this.delegate = emf;
    }

    public EntityManager createEntityManager() {

    return delegate.createEntityManager();
    }

    public EntityManager createEntityManager(Map map) {

    return delegate.createEntityManager(map);
    }

    public boolean isOpen() {

    return delegate.isOpen();
    }

    public void close() {

    delegate.close();
    }
    }

    The EntityManagerProxy class (not shown here, see complete source from resources) is created likewise.

    The ScopedEntityManagerFactory class is just a factory for LazyCloseEntityManager. And LazyCloseEntityManager class acts in behalf of the client to override the EntityManager.close() method in order to delay calling the close method of its delegate (actual EntityManager).

    Binding Thread and EntityManagerOur design is based on a property all Application Servers must ensure: for a given request, the ServletRequestListener‘s methods and Serlvet‘s service method are executed in the same thread (regardless of the use of a thread pool to serve requests).

    Taking advantage from this issue, we’re going to create a request listener whose responsibility is just to close the EntityManager bound to to the request thread (if it was created previously created).

    In order to delay the closing of the actual EntityManager we’ll encapsulate it in an LazyCloseEntityManager (transparent proxy) (whoseclose() method will be overridden) and we´ll bind the latter to the current request thread so that the actual EntityManager will be closed later by the request listener when the request service ends.

    Binding the EntityManager to the current thread can be done easily using a ThreadLocal object.

    The class responsible for creating LazyCloseEntityManager is ScopedEntityManagerFactory and so the one who useThreadLocal. when a client asks for an EntityManager managed ScopedEntityManagerFactory will look up first in itsThreadLocal object. If the current thread asking for the EntityManager has already used it, No other EntityManger will be created, otherwise, ScopedEntityManagerFactory will create a new LazyCloseEntityManager and will bind it to the thread for future uses.

    Somehow ScopedEntityManagerFactory should be notified when the HTTP request finishes for it must forget theLazyCloseEntityManager bound to its ThreadLocal object.

    One way to do so in a no coupled fashion is through a listenerScopedEntityManagerFactory will implementLazyCloseListener in order to be notified by the LazyCloseEntityManager.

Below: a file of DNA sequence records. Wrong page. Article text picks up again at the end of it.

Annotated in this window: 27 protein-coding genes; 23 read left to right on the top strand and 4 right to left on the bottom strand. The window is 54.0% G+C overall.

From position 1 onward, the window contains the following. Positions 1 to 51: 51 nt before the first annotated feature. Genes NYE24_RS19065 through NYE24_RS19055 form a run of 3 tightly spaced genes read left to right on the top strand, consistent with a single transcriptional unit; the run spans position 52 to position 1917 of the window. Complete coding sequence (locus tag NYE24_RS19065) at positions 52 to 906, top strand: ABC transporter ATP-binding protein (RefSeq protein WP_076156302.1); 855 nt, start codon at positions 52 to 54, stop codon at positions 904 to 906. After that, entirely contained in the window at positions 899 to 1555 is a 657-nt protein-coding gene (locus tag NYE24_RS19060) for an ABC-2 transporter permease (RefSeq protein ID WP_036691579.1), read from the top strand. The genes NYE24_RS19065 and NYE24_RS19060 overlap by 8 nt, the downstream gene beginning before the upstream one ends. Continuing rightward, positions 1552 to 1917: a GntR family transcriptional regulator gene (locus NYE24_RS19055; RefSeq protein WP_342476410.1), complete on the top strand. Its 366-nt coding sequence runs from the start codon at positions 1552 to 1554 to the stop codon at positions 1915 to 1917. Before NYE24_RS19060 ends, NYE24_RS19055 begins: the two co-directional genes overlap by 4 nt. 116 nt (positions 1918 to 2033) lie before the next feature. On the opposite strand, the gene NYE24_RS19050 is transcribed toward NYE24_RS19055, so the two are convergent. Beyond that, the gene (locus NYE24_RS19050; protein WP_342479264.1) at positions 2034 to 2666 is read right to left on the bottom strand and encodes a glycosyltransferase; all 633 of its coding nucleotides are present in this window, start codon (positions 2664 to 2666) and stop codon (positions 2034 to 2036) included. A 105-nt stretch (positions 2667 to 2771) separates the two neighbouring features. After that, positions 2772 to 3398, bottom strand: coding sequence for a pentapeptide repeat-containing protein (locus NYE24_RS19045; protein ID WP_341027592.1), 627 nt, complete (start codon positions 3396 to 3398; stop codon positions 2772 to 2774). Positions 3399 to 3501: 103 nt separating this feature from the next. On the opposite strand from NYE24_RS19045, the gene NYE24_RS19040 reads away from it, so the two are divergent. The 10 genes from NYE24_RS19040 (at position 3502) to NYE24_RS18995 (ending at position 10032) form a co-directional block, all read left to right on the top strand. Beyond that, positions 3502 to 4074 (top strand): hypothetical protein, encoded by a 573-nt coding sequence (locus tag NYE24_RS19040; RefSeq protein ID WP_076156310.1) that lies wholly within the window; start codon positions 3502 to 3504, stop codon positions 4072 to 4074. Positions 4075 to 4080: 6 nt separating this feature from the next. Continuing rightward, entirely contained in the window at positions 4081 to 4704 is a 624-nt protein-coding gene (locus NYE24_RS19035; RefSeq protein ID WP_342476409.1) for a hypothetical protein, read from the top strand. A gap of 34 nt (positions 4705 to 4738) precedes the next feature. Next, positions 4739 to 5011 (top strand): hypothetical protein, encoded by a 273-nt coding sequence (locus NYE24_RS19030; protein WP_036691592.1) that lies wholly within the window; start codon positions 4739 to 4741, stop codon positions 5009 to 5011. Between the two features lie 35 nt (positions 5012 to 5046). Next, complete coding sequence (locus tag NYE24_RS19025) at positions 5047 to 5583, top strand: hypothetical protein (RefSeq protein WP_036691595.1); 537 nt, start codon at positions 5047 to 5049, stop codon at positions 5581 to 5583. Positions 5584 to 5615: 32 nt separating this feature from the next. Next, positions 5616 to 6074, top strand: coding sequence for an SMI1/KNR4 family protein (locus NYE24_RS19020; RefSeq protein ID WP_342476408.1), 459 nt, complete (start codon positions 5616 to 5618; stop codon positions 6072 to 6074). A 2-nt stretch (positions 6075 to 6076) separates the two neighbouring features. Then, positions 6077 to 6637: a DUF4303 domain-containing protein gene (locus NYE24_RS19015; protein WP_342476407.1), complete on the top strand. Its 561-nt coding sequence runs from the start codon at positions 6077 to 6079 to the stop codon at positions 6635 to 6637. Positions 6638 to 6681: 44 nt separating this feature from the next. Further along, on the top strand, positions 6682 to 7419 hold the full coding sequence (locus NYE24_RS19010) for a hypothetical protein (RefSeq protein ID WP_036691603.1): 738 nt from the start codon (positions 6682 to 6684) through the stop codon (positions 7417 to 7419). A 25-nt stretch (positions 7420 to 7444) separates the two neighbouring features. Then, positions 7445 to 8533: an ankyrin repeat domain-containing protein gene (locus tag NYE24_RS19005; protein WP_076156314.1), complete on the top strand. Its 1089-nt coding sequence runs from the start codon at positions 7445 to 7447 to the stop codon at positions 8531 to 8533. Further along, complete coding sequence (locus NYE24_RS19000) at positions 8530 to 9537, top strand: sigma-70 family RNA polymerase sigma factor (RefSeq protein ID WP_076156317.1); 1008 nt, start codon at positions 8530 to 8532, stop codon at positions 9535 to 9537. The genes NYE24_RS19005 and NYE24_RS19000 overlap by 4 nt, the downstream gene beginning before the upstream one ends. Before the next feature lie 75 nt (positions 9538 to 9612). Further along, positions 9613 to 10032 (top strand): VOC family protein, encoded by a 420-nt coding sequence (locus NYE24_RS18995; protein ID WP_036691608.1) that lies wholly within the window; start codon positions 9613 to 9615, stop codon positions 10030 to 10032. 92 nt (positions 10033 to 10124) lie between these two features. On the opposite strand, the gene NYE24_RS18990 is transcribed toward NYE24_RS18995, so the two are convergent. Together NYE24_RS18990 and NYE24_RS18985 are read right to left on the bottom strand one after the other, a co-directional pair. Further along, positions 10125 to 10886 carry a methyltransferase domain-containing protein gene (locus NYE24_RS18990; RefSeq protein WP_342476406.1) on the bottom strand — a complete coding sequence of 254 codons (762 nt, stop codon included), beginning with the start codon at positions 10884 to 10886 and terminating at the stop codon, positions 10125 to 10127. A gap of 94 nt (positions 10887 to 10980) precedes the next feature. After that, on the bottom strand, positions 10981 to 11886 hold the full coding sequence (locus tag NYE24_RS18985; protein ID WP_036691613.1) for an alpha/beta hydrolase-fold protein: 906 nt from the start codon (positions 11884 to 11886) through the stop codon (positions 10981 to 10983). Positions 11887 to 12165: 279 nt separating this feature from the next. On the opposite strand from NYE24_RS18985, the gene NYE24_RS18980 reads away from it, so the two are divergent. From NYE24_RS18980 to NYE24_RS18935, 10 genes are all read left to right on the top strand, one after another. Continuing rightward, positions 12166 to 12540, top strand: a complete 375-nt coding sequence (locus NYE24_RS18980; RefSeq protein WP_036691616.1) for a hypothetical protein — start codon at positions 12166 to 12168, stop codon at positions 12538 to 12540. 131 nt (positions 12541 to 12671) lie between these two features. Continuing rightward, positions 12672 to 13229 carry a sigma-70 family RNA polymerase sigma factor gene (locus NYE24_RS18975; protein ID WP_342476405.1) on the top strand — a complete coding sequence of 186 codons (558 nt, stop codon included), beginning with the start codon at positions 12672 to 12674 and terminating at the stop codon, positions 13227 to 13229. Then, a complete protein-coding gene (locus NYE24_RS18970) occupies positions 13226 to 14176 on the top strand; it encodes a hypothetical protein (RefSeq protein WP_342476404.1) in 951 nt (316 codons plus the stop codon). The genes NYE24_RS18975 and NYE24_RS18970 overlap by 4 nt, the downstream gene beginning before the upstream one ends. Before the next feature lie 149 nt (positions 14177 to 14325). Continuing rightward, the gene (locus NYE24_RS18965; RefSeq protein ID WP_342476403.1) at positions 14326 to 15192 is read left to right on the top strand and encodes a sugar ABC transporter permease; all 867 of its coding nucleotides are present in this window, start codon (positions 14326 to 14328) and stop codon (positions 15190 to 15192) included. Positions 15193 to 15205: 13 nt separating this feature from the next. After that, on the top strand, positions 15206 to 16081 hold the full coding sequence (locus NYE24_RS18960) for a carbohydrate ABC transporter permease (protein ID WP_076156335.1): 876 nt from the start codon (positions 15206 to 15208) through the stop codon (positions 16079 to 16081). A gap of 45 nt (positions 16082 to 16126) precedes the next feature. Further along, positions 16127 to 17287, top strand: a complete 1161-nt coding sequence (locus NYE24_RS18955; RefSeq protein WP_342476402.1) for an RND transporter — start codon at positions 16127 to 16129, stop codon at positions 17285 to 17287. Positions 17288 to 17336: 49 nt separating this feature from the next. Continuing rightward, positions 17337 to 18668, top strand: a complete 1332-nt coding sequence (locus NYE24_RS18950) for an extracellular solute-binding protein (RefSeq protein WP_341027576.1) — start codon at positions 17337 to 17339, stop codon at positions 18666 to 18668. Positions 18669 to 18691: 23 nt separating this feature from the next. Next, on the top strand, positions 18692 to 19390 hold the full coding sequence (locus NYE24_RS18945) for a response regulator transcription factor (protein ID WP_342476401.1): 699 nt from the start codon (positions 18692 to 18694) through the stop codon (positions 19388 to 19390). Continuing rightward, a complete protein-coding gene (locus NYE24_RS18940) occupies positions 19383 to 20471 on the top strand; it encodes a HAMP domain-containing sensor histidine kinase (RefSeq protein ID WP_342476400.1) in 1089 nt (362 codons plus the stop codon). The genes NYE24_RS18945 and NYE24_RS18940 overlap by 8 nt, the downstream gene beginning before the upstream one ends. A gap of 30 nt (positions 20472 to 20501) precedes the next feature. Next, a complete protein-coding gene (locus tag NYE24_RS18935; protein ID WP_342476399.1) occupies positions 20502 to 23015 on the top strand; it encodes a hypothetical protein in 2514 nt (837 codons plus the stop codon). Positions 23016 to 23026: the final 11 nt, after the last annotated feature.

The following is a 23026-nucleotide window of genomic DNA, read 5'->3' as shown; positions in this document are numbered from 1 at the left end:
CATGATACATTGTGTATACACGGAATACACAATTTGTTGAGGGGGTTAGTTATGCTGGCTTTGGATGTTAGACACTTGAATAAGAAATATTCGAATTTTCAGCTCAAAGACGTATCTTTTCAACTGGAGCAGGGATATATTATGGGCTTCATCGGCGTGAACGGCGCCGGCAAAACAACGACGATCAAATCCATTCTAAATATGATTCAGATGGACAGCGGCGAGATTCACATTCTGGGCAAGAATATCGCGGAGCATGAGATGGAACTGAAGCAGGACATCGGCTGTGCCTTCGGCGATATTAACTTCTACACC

Finally the HTTP request listener is responsible for closing eventually the LazyCloseEntityManager and notifying of this event.

    The following UML class diagram exposes these ideas:

    As a facility, we’ll show some of the core classes that implements this design.

    We’ll start with the factory of LazyCloseEntityManager instances, that is ScopedEntityManagerFactory. This is the only class using the ThreadLocal class. Note it is notified when each LazyCloseEntityManager instance is really closed.

    public class ScopedEntityManagerFactory extends EntityManagerFactoryProxy
    implements LazyCloseListener {

    private final ThreadLocal<LazyCloseEntityManager> threadLocal;

    protected ScopedEntityManagerFactory(EntityManagerFactory emf) {

    super(emf);
    this.threadLocal = new ThreadLocal<LazyCloseEntityManager>();
    }

    public EntityManager createEntityManager(Map map) {

    LazyCloseEntityManager em = threadLocal.get();
    if (em == null) {
    em = new LazyCloseEntityManager(super.createEntityManager(map));
    createEntityManager(em);
    }
    return em;
    }

    public EntityManager createEntityManager() {

    LazyCloseEntityManager em = threadLocal.get();
    if (em == null) {
    em = new LazyCloseEntityManager(super.createEntityManager());
    createEntityManager(em);
    }
    return em;
    }

    private void createEntityManager(LazyCloseEntityManager em) {

    threadLocal.set(em);
    em.setLazyCloseListener(this);
    }

    protected LazyCloseEntityManager getEntityManager() {